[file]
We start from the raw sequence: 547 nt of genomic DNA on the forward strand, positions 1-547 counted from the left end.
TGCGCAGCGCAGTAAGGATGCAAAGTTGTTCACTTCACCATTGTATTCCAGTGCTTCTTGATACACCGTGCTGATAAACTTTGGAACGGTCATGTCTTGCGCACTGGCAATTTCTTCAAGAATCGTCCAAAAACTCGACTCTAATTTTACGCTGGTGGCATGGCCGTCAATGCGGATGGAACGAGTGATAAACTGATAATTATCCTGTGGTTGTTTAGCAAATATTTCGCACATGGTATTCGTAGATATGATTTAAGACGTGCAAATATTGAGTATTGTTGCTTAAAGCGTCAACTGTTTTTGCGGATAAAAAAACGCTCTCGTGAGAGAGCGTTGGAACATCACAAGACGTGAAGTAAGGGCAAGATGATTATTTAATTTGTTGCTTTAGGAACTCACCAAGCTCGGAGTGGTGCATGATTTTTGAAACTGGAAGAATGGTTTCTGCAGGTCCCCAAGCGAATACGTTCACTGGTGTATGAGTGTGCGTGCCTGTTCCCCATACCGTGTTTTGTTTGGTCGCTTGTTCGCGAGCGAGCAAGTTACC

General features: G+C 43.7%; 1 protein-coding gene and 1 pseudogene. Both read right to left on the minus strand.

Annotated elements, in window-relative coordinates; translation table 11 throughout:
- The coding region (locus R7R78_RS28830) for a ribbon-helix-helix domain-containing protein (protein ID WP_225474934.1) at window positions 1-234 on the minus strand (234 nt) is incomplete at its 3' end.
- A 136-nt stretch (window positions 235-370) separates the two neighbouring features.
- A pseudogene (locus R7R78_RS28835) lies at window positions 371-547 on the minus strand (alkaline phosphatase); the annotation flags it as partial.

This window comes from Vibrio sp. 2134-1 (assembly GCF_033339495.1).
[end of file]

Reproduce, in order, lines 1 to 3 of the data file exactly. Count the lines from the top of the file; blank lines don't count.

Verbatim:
We start from the raw sequence: 547 nt of genomic DNA on the forward strand, positions 1-547 counted from the left end.
TGCGCAGCGCAGTAAGGATGCAAAGTTGTTCACTTCACCATTGTATTCCAGTGCTTCTTGATACACCGTGCTGATAAACTTTGGAACGGTCATGTCTTGCGCACTGGCAATTTCTTCAAGAATCGTCCAAAAACTCGACTCTAATTTTACGCTGGTGGCATGGCCGTCAATGCGGATGGAACGAGTGATAAACTGATAATTATCCTGTGGTTGTTTAGCAAATATTTCGCACATGGTATTCGTAGATATGATTTAAGACGTGCAAATATTGAGTATTGTTGCTTAAAGCGTCAACTGTTTTTGCGGATAAAAAAACGCTCTCGTGAGAGAGCGTTGGAACATCACAAGACGTGAAGTAAGGGCAAGATGATTATTTAATTTGTTGCTTTAGGAACTCACCAAGCTCGGAGTGGTGCATGATTTTTGAAACTGGAAGAATGGTTTCTGCAGGTCCCCAAGCGAATACGTTCACTGGTGTATGAGTGTGCGTGCCTGTTCCCCATACCGTGTTTTGTTTGGTCGCTTGTTCGCGAGCGAGCAAGTTACC

General features: G+C 43.7%; 1 protein-coding gene and 1 pseudogene. Both read right to left on the minus strand.